As per reports of patients in the U.S., the five-year relative survival rate with Non-Hodgkin Lymphoma is 72.7%, and that of patients with Hodgkin’s Lymphoma is 87.4%. A 2012 Globocan report suggested that the ratio of mortality to incidence in India is 69.7%, which indicates the poor overall 5-year survival below the global average. Patients with higher stages of cancer growth, however, have comparatively lesser survival percentages from the ones preceding them, implying the chance of survival decreases with the increase in the cancer stage.

    With the different types of NHL, the complete cure and survival vary individually with its respective subtypes. It can prove fatal for patients who have early relapses or don’t respond well to the treatment. For slow-growing lymphomas, standard chemotherapy might not cure the patient, but they have a longer survival rate. In contrast, for the fast-growing lymphomas, combination chemotherapy might cure the disease well.

    Lymphoma in India Scenario

    The estimated mortality rate due to NHL is higher in India than in North America or Western Europe. Diagnostic and treatment delays, incorrect diagnosis, inappropriate and suboptimal treatment are the possible reasons for poor outcomes in India. The incidence of lymphoma is greater in men compared to women.

    In India, the male to female ratio of HDL is 5.5: 1. The Non-Hodgkins type is more common than the HDL. According to Globocan (2012), the estimated incidence of non-Hodgkin’s lymphoma (NHL) is 5/100,000 (385,741 new cases), with a mortality rate of 2.5/100,000 (199,630 deaths) worldwide. The incidence of Hodgkin’s lymphoma is about 1 in 25, 000 and one in eight is a Hodgkin lymphoma.

    With the slow rise in the incidence of cancer in India, including lymphoma the obvious query will be is lymphoma curable or what are the prognostic factors for this disease?

    Prognostic factors help predict whether a person’s cancer will respond well to a specific treatment. An international prognostic index (IPI) has been developed in the case of lymphoma to predict patient outcome. This tool or model was developed considering factors that may be divided into factors that are related to the disease, factors related to the patient and factors related to the therapy.  This was primarily developed to calculate a score for aggressive or high-grade lymphoma. However, they are useful in low and intermediate also. A score of 1 is assigned to each parameter including – Age >60 years, LDH is elevated, greater than 1 extranodal site, performance status (ECOG score 2-4) and Ann Arbor stage (III or IV). Depending on the total score, the percentage of relapse-free and overall 5-year survival was predicted.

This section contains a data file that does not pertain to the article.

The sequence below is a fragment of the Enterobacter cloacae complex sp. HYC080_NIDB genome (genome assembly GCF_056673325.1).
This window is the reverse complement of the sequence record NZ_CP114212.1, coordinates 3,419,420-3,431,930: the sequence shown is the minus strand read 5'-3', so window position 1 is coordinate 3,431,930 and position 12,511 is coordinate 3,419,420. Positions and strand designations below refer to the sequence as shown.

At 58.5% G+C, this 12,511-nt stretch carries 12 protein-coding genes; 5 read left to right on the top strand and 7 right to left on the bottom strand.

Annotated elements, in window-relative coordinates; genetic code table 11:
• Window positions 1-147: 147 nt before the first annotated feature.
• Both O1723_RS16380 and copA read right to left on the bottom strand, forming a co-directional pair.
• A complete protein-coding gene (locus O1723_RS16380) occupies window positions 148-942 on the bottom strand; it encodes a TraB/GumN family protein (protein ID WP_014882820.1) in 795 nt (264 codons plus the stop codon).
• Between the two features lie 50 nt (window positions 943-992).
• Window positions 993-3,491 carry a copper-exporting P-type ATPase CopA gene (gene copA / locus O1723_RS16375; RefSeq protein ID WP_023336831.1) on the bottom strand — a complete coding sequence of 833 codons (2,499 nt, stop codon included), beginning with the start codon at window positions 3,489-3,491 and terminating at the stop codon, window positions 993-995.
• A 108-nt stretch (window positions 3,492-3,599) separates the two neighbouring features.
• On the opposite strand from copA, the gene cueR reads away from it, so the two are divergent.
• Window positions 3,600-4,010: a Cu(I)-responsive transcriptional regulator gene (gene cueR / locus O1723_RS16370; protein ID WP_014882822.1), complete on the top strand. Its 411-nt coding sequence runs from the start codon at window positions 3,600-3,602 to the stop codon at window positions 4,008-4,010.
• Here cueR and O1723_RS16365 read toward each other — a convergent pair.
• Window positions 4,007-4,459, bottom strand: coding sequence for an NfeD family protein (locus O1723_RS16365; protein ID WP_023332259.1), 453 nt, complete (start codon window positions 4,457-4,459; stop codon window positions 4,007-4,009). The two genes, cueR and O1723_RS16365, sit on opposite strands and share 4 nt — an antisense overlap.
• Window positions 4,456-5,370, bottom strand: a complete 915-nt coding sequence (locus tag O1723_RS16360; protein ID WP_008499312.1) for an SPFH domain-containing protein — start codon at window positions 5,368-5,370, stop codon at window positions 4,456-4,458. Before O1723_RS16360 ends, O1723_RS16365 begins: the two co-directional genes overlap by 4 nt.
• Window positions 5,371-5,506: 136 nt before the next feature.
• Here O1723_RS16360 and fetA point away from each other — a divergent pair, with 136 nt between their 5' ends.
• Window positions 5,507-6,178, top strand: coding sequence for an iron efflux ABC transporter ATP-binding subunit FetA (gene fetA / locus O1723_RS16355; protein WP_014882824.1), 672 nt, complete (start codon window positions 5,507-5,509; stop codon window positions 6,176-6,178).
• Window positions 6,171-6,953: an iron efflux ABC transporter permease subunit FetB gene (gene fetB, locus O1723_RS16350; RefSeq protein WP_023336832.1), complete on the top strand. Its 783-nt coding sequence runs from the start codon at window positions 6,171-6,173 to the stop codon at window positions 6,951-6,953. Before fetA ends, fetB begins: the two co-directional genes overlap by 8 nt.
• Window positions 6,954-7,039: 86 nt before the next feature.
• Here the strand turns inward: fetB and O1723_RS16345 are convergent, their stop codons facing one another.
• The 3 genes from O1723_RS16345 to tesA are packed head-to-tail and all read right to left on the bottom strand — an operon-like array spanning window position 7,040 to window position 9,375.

As there are many subtypes of lymphoma, for the purpose of understanding prognosis and prognostic factors in disease outcome, Hodgkin’s lymphoma may serve as a case here in this article.

    Prognostic factors in Hodgkin’s lymphoma: 

    Hodgkin’s lymphoma has one of the highest cure rates (80-90%). However, about 15=20% of patients may remain resistant to cytotoxic treatment or relapse after primary treatment. Prognostic factors such as tissue biomarkers, number of tumor-infiltrating macrophages, cytokine and chemokine levels in the body and DNA/RNA profile has shown promise in predicting the risk of treatment failure.

    Some of the prognostic factors valuable in making decisions of treatment protocol include-

      • Stage of the tumor:

    In a limited stage disease, the presence of a bulky tumor as detected during staging is a negative predictor of outcome. The measurement of bulk is limited to a single largest mass. However, it could underestimate the total tumor burden in patients with diffuse disease.  The spread of HL to extra lymphatic organs is also associated with poor outcome.

      • Age of the patient:

    Age impacts prognosis in two ways. One, older age is associated with higher co-morbidity and reduced tolerability of chemotherapeutic regimens unlike in younger patients. Also, age is also intrinsically associated with tumor biology, as HL is associated with bimodal age distribution. The standard treatment of HL (ABVD) consisting of (A)adriamycin (also known as doxorubicin/(H)hydroxydaunorubicin, designated as H in CHOP, is not recommended to patients older than 70 years.  Similarly intensified regimen such as BEACHOP dose-escalated regimen is also not recommended for patients above 60 years, due to pulmonary toxicity. In such situations, an antibody-drug conjugate may be a better option for patients’ above 50 years.